When I was studying in the seminary in Rome, I enjoyed the different takes on holiday traditions that the people of Italy celebrated. One such time for me was the open-air market that they had in Piazza Navona in the center of town. The piazza is one of the major ones in Rome, and it had probably been a Roman circus back in the day. Now, shops, government buildings, restaurants and not one but two churches, in addition to the magnificent fountains and sculptures, surround it. In Advent and Christmas time, the piazza hosts stands of all sorts, selling all sorts of junk – Nativity sets, ornaments, and Christmas lights that generally lasted about a week and a half.
Among the “craperia” (as my friends called it), there were characters of the season: Babo Natale (or Santa Claus), and a new one by me – La Befana, the “Epiphany Witch.” Here’s the legend of La Befana, as I understand it:
Befana was an old woman who was renowned in her town for her meticulous housekeeping. She straightened and swept her home every day (that’s probably why she is usually depicted with a broom). One day, the Three Wise Men came to the town on their way to find the Christ Child. Befana welcomed them into her home and let them stay the night in true comfort. The next morning, as the Wise Men were leaving, they invited her to go with them to see the Messiah. Befana declined, insisting that she had too much housework to do (her neat house was a mark of pride for her). However, after some thought, Befana changed her mind and decided to follow the Magi on their way. Unfortunately, they we already well gone.
Heartbroken over missing this one-in-a-lifetime opportunity, Befana is said to roam the world, seeking the Christ Child. Whenever she comes across a child, she offers a gift, believing that he or she might be the One, and knowing that Christ dwells in the hearts of the childlike.
Today, we celebrate the Epiphany of the Lord – a Feast day not for the Wise Men but for Jesus. Today, Jesus is revealed to the nations in the persons of the Magi from afar. We have much to reflect upon in this feast as we look around us.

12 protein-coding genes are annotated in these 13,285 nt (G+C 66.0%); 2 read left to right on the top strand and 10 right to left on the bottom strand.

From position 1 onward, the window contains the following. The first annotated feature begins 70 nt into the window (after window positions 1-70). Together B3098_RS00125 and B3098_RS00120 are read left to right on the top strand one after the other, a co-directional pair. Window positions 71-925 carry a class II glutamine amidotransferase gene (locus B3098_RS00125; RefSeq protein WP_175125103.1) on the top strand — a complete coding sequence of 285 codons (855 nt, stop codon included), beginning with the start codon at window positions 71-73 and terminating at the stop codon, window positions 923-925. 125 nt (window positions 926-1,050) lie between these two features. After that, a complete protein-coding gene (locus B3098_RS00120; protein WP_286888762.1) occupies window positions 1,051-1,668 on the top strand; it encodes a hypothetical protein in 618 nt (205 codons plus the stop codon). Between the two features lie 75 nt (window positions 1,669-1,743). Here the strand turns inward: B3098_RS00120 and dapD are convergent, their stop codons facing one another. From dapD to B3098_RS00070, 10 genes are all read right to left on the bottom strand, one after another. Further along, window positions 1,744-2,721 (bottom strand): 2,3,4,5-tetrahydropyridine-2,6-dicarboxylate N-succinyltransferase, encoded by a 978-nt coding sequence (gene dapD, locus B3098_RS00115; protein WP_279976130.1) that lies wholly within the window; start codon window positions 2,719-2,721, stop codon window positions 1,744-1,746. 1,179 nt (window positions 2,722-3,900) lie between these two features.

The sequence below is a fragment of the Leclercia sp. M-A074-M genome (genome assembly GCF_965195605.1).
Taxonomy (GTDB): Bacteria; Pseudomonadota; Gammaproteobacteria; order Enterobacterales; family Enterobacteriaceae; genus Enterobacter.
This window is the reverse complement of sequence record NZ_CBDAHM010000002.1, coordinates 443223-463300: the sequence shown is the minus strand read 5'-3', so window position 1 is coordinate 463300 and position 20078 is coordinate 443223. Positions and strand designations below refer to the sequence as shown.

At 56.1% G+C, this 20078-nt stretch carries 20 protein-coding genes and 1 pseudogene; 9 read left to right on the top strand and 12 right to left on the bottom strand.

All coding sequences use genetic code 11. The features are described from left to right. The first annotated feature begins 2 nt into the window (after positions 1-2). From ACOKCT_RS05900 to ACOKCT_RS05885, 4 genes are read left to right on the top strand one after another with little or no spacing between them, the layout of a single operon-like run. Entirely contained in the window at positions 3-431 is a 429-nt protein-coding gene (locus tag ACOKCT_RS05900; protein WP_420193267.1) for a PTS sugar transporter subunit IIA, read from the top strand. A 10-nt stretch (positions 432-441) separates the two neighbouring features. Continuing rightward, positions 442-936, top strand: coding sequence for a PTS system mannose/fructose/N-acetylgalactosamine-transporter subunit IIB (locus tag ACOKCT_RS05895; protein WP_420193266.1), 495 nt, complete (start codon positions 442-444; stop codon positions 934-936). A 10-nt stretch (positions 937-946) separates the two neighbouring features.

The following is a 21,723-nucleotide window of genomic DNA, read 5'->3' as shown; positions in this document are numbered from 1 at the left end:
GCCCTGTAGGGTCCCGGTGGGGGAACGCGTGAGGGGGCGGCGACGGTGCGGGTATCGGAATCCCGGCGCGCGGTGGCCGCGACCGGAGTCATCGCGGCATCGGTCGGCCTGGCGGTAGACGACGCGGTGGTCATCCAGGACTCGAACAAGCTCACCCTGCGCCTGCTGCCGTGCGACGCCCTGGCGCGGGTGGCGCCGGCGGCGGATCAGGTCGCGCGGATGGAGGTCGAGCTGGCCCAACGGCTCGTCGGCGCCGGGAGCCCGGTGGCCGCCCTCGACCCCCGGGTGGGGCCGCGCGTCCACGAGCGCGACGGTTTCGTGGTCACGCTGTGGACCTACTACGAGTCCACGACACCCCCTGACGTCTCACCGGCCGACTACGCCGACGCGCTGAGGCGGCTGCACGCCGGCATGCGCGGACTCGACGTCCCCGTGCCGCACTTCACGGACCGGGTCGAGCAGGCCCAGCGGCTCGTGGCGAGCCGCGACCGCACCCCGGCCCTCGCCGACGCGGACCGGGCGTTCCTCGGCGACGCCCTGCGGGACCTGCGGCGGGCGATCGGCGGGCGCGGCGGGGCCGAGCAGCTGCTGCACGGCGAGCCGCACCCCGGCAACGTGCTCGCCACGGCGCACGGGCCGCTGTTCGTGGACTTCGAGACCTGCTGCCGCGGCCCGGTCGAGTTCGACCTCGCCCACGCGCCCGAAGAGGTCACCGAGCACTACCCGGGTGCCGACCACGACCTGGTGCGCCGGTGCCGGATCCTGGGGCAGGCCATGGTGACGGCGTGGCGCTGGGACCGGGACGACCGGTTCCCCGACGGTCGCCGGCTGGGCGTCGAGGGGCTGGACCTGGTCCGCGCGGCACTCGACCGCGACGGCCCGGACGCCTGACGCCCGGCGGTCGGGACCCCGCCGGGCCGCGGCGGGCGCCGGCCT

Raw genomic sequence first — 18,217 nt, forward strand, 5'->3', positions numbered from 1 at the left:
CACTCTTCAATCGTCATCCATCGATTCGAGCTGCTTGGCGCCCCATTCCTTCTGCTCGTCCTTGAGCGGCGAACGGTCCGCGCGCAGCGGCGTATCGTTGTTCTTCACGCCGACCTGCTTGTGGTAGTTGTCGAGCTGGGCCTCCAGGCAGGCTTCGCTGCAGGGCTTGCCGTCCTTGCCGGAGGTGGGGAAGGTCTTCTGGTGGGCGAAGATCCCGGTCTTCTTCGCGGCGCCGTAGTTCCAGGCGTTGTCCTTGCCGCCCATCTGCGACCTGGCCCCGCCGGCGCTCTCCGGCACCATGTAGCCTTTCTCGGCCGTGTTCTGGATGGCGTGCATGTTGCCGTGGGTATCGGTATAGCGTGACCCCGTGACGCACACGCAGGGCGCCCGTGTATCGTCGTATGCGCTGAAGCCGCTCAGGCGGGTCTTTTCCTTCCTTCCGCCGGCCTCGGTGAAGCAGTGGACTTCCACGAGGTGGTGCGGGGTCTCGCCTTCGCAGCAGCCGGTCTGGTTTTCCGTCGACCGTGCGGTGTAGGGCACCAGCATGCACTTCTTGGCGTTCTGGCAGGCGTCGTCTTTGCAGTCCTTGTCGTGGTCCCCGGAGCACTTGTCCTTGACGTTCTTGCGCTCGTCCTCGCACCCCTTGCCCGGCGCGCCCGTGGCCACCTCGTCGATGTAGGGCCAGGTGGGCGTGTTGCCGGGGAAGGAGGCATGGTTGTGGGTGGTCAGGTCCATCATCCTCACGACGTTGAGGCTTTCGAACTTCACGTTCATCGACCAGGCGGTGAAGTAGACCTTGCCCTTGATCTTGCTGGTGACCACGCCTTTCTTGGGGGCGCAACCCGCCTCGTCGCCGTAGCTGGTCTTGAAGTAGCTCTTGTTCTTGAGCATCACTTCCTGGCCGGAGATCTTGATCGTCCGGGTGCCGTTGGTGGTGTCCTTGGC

Like the Wise Men, there are those who seek the Lord. They might be people of Reason and Science, whose natural gifts of wisdom and learning, like the Magi, come to the understanding that “something big” is happening. This “something big” is not graspable by mere reason alone; they are aware that there is more out there, and they follow. This reason will take them so far, but Faith is necessary to go the rest of the way.
By reason, the Magi travel to Jerusalem – the home of kings – in search of the newborn King of the Jews, whose star they have seen. Jerusalem is also a house of faith, where the treasury of worship and prophecy has been held. Herod, who consults his faith advisors, gives the Magi further direction. However, Herod is not joyful; he is fearful and he is jealous. The powerful action of God – action of change – is a threat to him in his mind. We know that Heron then harbored evil thoughts and plans for Christ after that.
What do we take from all this? Where are we? Are we searching for Christ but don’t know it, like the Wise Men? Are we looking for Jesus but don’t know where to look, like Befana? Or, are we aware that God is doing powerful things in our world and are fearful because of the change it could bring, like Herod?
“Epiphany” means “manifestation” – it is also an encounter – an encounter with the Lord. Through that encounter, the Magi are changed and they return to their home by another way. Herod’s fear and jealousy prevent him from having that encounter and, in fact, drive him farther from the encounter with the Lord. Befana … well, Befana is still out there, looking for the Child. Maybe you know her.
Maybe you are her?
Here, in this celebration, we encounter Jesus – personally, truly. He comes to us, speaking in His Word and nourishing us with His Body and Blood. How are we going to be changed by this encounter? This is a time for resolutions. Let’s put aside fear, doubt and jealousy, and embrace openness to God’s saving work in our lives, so we can carry this encounter out to all we meet.